In college, I take a rudimentary music theory class for audio production students. I ended up just learning many of the same things I hade previously learn – major/minor scale and chords.
Because I couldn’t apply the music theory easily to music endeavors, I begin to search to learn more and more advanced topics from a well-known music theory book taught in college music theory class.
It takes me months to go through 2 chapters. Even though it did help me engrain some of the fundamentals better, it didn’t feel like an efficient use of time. This was partly because I was still pretty slow with reading notation.
Having that extra level of abstraction, made it take longer to learn some concepts.
Even though I had this knowledge, I found it very difficult to apply to my instrument or productions.
I kept on thinking why this was.
But there was still something missing.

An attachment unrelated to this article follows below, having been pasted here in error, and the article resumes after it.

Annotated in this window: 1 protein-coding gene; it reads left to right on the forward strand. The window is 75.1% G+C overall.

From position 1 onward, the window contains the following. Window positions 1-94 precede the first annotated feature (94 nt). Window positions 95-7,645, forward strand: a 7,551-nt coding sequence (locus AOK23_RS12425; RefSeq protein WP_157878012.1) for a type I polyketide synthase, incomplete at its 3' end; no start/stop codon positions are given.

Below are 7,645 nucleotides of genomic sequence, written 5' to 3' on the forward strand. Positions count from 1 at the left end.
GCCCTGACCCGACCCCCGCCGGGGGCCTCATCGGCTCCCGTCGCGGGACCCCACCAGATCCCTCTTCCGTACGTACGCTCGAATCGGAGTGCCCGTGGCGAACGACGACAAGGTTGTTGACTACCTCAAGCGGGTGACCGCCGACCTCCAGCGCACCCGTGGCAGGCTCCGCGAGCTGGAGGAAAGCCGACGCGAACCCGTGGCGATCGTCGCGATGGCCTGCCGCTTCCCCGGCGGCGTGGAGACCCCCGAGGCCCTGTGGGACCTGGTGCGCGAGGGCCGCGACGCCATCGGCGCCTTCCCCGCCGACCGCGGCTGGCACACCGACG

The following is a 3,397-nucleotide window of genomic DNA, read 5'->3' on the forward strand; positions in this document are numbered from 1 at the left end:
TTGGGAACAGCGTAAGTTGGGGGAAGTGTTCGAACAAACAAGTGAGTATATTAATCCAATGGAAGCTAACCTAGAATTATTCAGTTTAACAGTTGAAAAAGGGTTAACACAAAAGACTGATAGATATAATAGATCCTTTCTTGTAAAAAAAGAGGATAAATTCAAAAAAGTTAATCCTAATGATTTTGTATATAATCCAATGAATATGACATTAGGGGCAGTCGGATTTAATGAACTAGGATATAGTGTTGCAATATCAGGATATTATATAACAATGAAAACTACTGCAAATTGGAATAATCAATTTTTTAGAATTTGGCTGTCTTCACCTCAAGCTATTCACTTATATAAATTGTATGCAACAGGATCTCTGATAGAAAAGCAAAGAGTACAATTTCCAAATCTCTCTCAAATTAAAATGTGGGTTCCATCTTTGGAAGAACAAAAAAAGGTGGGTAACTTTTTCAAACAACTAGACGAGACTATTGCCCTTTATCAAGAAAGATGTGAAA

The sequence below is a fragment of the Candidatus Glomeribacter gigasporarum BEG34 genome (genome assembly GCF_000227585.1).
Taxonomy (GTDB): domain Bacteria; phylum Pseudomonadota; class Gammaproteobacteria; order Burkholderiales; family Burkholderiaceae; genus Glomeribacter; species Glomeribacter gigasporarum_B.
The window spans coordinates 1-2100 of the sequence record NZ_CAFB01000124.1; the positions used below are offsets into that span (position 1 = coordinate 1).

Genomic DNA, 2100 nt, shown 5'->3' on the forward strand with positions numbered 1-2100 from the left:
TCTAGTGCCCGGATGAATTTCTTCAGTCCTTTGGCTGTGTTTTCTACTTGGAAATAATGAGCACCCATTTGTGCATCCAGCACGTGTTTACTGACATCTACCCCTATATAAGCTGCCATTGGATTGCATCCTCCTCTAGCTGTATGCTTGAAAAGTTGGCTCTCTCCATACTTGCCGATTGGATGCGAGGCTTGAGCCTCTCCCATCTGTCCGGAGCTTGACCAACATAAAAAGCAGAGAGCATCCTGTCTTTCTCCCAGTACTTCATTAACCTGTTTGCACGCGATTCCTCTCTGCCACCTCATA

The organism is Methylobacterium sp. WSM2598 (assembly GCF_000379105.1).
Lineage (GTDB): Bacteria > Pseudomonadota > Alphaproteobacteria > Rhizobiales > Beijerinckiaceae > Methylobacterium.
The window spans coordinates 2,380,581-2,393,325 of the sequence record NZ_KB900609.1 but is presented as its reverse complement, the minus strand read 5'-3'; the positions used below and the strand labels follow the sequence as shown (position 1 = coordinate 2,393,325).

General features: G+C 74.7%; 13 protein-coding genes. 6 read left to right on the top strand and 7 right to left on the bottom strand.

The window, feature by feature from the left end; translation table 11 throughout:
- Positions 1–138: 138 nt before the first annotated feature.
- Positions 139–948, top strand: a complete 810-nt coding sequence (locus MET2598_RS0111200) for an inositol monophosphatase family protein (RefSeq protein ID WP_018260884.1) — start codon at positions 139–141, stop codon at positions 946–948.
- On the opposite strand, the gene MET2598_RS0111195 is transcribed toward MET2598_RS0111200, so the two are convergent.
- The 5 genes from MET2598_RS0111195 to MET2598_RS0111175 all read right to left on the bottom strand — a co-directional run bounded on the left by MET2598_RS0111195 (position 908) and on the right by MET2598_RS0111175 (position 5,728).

How do I apply this to my instrument or my productions in an interesting way?
How I Would Learn Music Theory Now
Through my journey of trying to learn music theory, I realized that there was a better way to learn music theory that was useful as a developing musician.
I found that if I focused on the right concepts in the right progression that it would help me learn much faster. It also turns out that you don’t need to endlessly study music theory before you get started with creating music.
In my case, I ended up making music theory a barrier to me actually making music, and I feel like that actually trying to make music and gradually incorporate the things I learned from helped me cement that knowledge in my head better.
Nothing breaks the creative flow more than having to stop and try to work out what notes are in the scale. After a lot of experimenting trying to make real music, it starts to become natural.
So, my recommendation is to simply learn the basics and get those cemented in your head.
Your next question is probably what are the basics?
- The Major and Minor Scale
- Major and Minor Chords